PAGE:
This book was first published in 1993.  It is a book that I recently discovered as a result of my Beauty and the Beast love affair resulting from the recent release of the Disney live action movie.  What I loved so much about this book was that it stayed true to the story and there was no retelling it in a way that changed the story or made me feel like it was now being turned into a young adult version of the story.  It is a fairy tale version for adults that retained its magic and romance and when I finished it I could see myself re-reading it again soon.  Robin McKinley takes a tale as old as time and retells it so that it stands the test of time.  Loved it!

Uprooted Book Review by Naomi Novik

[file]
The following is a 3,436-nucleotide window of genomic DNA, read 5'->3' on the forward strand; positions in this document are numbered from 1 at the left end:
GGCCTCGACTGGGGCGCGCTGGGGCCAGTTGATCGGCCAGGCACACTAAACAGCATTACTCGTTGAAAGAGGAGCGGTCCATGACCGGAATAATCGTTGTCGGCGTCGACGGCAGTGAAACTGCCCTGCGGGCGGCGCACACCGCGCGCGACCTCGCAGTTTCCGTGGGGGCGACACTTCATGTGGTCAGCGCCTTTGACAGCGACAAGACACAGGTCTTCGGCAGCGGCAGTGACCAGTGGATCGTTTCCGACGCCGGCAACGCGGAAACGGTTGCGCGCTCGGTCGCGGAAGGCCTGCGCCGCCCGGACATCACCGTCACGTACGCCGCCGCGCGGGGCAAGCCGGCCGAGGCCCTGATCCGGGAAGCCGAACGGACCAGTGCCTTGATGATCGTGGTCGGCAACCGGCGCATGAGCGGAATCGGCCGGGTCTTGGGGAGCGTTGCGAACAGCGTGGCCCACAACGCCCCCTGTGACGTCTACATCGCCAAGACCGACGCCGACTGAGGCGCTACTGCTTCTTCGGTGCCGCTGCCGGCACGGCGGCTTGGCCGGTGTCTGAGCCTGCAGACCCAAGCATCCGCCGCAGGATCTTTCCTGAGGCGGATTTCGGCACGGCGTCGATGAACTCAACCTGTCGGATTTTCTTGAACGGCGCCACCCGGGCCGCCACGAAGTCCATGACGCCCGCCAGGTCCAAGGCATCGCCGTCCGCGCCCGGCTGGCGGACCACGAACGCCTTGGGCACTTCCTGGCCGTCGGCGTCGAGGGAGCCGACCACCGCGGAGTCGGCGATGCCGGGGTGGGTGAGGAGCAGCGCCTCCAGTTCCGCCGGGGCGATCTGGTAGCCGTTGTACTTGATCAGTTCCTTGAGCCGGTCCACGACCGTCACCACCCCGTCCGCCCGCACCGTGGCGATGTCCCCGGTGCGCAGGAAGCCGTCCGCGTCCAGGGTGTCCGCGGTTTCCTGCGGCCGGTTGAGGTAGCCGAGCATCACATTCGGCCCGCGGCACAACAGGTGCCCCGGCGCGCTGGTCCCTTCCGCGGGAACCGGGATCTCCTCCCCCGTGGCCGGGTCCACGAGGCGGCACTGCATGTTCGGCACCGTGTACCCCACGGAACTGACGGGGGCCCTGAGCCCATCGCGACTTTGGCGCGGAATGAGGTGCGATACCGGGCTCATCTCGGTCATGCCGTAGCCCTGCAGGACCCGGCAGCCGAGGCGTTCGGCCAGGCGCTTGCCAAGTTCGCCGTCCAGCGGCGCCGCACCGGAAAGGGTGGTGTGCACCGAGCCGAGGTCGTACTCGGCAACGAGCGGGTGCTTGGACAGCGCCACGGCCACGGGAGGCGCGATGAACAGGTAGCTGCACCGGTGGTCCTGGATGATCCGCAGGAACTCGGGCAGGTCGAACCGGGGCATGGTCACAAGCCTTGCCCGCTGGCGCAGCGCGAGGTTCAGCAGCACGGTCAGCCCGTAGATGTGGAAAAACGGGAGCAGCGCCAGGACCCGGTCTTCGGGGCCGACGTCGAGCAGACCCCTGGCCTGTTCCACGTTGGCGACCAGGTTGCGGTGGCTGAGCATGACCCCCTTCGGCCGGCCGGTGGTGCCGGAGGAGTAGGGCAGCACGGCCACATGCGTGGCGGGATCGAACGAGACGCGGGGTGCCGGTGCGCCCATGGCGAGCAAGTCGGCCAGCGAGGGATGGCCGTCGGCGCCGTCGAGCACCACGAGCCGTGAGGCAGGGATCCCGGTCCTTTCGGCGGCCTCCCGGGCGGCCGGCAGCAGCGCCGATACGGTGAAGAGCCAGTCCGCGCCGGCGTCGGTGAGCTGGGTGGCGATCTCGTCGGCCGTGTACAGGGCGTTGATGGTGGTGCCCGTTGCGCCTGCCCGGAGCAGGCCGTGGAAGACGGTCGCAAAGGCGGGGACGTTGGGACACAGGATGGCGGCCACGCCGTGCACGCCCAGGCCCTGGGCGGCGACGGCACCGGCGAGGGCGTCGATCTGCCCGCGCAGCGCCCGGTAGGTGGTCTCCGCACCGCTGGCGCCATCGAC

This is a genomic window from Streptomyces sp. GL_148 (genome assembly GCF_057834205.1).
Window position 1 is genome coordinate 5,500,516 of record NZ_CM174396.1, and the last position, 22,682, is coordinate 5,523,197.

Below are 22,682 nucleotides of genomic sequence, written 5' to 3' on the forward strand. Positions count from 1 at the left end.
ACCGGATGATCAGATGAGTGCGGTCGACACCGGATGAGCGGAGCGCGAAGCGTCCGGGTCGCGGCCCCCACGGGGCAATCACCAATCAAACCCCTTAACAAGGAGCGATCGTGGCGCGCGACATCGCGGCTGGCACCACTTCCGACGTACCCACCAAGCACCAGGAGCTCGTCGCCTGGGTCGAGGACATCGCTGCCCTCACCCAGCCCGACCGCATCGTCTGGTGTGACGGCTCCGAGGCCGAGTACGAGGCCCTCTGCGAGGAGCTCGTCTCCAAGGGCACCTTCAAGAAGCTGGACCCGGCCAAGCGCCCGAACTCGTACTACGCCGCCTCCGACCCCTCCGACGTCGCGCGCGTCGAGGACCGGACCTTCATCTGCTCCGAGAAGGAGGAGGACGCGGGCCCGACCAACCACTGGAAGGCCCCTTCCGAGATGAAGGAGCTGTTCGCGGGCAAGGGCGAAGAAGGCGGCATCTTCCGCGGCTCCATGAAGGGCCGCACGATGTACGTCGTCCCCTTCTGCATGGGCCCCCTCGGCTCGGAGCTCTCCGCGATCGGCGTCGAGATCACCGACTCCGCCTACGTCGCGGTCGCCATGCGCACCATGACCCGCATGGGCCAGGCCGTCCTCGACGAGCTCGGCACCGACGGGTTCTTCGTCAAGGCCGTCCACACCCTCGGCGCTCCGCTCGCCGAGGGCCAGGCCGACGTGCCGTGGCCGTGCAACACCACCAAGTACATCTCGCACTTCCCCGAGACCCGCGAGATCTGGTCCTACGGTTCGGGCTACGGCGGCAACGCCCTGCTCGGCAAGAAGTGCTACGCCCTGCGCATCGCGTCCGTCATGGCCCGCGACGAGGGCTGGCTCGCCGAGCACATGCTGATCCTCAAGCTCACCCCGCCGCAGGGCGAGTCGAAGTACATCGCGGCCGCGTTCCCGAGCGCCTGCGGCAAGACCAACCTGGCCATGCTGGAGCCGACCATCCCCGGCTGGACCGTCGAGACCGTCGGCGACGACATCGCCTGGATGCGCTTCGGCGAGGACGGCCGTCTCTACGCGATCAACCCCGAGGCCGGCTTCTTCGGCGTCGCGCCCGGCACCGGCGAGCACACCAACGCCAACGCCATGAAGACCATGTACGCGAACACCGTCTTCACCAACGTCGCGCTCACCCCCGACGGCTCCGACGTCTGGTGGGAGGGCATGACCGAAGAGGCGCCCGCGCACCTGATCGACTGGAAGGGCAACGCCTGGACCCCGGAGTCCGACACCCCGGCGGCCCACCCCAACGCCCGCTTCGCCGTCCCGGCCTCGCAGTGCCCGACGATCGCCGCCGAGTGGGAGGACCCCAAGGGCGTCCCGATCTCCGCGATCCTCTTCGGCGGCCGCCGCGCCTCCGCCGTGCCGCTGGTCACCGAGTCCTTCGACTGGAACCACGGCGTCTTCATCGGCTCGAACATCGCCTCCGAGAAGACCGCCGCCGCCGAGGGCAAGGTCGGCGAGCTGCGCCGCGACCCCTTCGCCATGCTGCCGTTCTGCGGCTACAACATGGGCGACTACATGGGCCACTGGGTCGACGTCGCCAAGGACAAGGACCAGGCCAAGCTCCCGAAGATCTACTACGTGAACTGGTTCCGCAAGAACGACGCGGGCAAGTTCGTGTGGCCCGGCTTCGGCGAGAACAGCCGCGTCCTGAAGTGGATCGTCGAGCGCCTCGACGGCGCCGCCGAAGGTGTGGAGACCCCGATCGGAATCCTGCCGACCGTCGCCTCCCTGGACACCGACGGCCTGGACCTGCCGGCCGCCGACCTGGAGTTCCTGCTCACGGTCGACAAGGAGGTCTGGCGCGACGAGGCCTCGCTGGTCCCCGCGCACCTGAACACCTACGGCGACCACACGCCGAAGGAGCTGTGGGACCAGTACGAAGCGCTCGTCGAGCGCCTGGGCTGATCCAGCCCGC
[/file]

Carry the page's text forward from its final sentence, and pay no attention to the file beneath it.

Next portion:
Rating: 4/5 stars

Goodreads Review

Agnieszka loves her valley home, her quiet village, the forests and the bright shining river. But the corrupted Wood stands on the border, full of malevolent power, and its shadow lies over her life.

Her people rely on the cold, driven wizard known only as the Dragon to keep its powers at bay. But he demands a terrible price for his help: one young woman handed over to serve him for ten years, a fate almost as terrible as falling to the Wood.

The next choosing is fast approaching, and Agnieszka is afraid. She knows—everyone knows—that the Dragon will take Kasia: beautiful, graceful, brave Kasia, all the things Agnieszka isn’t, and her dearest friend in the world. And there is no way to save her.

But Agnieszka fears the wrong things. For when the Dragon comes, it is not Kasia he will choose.

My Reveiw